The events featured descriptions of best practice in track design and common equipment in use. Further seminars are planned for November 2006 and spring 2007.
In 2005 the BGRB commissioned the first stage of a major study into the safety and performance of a variety of track surface materials in conjunction with the Sports Turf Research Institute based in Bingley, West Yorkshire. This research is detailed and ongoing and a decision as to whether sand will be replaced by a better standard track surface is likely in 2009.
A very important part of that research was proving one new surface to be unsuitable.
The Sports Turf Research Institute was able to compare various surfaces manufactured and show that one met the standards whereas another did not. This proved both the value and importance of research, which not only showed one trial material as suitable for extended research, but discounted another thus preventing mistakes in future track surface development.
The BGRB is funding a research team at Liverpool University to carry out biomechanical analysis of racing greyhounds to identify the causes of injury.
This information will provide the BGRB with valuable data on which to advise future track design and maintenance (as well as racing and training practice and helping inform veterinary treatment and convalescence guidelines).
Richard Payne, the assistant track vet at Coventry racecourse, has recently been awarded funding by the BGRB to pursue specialist research into how the traction and grip available to greyhounds varies depending on the physical properties of sand and the water content.
This research will be used to develop a device that can be used to assess track maintenance and should ultimately help improve the standard of track preparation nation-wide.
As part of a broader review of the BGRB-funded research programme, Liverpool University are also currently preparing a more comprehensive proposal that will identify topics and areas worthy of future research and results from which would be likely to benefit welfare across the industry.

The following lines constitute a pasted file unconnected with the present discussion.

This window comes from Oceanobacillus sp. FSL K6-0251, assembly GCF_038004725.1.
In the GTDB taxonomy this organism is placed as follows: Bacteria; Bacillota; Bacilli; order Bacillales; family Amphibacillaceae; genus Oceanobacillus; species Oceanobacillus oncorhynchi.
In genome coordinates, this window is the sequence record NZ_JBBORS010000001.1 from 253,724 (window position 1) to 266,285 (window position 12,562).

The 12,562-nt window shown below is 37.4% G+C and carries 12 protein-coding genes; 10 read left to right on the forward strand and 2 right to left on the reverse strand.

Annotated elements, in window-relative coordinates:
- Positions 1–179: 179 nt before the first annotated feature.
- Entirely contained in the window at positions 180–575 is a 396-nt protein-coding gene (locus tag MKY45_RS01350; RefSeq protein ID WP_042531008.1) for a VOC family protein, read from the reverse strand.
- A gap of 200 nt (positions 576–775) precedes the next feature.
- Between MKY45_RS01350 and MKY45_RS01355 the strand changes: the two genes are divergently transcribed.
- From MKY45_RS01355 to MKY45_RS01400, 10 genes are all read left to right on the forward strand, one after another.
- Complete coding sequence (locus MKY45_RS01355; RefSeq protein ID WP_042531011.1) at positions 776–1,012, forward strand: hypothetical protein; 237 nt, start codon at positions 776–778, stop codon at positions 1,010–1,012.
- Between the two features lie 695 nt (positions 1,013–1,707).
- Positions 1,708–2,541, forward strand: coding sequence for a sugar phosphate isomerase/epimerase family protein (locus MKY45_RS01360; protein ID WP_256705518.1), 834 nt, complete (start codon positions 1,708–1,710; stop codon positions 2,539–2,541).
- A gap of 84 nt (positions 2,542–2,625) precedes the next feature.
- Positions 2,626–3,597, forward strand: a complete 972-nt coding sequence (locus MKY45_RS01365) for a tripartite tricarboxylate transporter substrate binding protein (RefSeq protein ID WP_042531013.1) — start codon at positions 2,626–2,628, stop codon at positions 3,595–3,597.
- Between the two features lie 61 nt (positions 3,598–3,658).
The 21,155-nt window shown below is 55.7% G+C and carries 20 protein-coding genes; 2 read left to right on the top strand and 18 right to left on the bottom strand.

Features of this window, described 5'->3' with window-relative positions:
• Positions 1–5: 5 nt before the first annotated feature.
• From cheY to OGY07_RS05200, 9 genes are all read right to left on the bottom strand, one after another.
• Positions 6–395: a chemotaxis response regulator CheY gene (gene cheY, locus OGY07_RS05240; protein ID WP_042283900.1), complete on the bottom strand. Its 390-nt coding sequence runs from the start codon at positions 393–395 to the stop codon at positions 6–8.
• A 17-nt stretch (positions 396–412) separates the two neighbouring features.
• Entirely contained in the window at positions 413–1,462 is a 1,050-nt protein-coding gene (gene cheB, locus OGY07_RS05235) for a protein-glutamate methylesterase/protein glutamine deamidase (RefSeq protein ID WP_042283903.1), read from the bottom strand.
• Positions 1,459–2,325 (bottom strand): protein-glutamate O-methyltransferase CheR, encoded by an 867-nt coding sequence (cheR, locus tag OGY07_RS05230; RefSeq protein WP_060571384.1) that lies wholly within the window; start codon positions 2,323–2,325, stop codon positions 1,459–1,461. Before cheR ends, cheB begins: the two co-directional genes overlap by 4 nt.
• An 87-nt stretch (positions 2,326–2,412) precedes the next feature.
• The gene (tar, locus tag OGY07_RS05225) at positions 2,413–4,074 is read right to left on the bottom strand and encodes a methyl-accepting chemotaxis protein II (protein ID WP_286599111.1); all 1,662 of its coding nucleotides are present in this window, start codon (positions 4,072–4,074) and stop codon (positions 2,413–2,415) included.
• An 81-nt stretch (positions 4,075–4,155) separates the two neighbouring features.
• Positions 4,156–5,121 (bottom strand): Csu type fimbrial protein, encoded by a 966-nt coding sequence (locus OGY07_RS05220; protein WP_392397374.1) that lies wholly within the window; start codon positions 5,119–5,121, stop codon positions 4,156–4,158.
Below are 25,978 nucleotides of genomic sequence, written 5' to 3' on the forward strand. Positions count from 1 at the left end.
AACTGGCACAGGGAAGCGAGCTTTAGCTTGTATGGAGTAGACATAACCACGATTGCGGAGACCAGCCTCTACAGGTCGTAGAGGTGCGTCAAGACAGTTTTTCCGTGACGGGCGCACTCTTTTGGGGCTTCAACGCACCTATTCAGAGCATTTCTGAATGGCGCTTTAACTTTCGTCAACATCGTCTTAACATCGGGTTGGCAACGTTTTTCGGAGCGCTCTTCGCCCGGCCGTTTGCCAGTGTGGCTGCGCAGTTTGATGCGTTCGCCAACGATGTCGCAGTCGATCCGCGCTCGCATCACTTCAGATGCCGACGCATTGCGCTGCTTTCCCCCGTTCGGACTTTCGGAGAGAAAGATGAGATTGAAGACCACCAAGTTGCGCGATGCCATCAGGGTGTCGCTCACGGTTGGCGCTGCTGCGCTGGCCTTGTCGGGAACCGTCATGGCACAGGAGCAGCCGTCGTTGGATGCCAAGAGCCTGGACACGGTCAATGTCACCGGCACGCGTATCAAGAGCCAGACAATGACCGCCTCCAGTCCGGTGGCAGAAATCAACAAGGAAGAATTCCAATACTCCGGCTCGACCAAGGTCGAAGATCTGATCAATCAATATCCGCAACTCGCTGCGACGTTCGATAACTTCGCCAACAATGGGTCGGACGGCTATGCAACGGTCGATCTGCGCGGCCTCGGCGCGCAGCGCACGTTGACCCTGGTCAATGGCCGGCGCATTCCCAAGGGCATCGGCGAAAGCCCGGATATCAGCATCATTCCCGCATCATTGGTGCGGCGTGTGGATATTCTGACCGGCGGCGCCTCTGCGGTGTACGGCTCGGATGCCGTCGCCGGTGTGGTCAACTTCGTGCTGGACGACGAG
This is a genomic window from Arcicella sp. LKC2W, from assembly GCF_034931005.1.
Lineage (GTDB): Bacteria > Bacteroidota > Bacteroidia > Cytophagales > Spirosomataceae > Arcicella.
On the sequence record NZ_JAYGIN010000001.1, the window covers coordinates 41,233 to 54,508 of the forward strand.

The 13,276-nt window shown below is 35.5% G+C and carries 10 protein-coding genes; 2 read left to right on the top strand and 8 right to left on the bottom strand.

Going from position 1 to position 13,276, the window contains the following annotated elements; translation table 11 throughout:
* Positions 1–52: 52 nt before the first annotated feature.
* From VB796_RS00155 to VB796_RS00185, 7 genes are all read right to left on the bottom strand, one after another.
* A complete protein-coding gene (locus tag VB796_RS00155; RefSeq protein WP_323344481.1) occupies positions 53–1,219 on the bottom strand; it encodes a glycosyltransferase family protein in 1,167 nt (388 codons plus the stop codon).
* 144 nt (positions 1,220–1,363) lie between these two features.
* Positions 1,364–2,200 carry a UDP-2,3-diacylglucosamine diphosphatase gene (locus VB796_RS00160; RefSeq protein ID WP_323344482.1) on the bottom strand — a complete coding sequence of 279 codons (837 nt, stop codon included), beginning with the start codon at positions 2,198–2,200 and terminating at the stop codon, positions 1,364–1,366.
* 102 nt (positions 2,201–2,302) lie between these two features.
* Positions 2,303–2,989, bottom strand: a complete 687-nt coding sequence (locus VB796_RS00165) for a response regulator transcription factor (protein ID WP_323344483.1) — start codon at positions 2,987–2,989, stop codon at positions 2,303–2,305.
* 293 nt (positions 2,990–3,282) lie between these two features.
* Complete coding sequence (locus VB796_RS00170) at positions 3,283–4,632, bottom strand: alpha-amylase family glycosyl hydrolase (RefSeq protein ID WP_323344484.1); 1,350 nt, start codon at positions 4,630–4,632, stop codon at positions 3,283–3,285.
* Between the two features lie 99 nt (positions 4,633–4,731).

Grants for Improvement
Grants totalling £118,000 have been awarded in 2006 to-date towards track improvements at 11 NGRC racecourses across Britain. Examples include the replacement of the running rail and modifications to the bends at Kinsley racecourse in Yorkshire and the purchase of new track preparation equipment at Sunderland racecourse.
The BGRB has made available £80,000 to fund the construction of bore holes at NGRC racecourses to ensure that tracks can be watered (and thus properly prepared) even during periods of water use restriction.
Significant improvements have been made in recent years towards the safety of tracks and their racing surfaces. The BGRB is committed to funding further work to ensure the programme of improvements is continued.
Curran said: “An enormous amount of knowledge and expertise was lost when John Haynes was not replaced as the track safety consultant. He would have retired last year anyway having spent a year training up his replacement.
“Why did Kelly and Faulkner get rid of him? Because he wasn’t a ‘yes man’ in board meetings. He could see incompetence and told them so. They didn’t like it. I also think there was a campaign by a small group of journalists to persuade Kelly that the Board could never operate with him in there. I know what went on.
“John hasn’t been well but I spoke to him this week and know several very high profile trainers have spoken to him recently with concerns for their dogs.
“But this really isn’t about the individual, it is the role that has been lost. John would regularly visit track staff with advice and to point out issues even before they arose. We are now paying the price of not having anyone in that role.”
Curran welcomes the return of the STRI but is keen to know their terms of reference.
He said: “Mark Wallis nailed it last week when he said, ‘we know there are injuries in the summer, but we don’t know why’.
“There is still a gap in our understanding that can’t be explained because the tracks haven’t been running faster than earlier in the year.
“Maybe the STRI can explain what is going on. I suspect that there may be an issue with how extra moisture is taken into the air in warm weather, but I am only guessing.
“In the longer term though, we also have to face the possibility that the dogs are simply getting too fast for our tracks.
“Take the Gymcrack as an example. Look at the times the dogs are doing now to when it first came to Kinsley. But the track hasn’t changed, nor has the way we prepare it.
“Greyhounds are being bred for speed, not soundness and they are definitely getting faster. Are we pushing the boundaries?”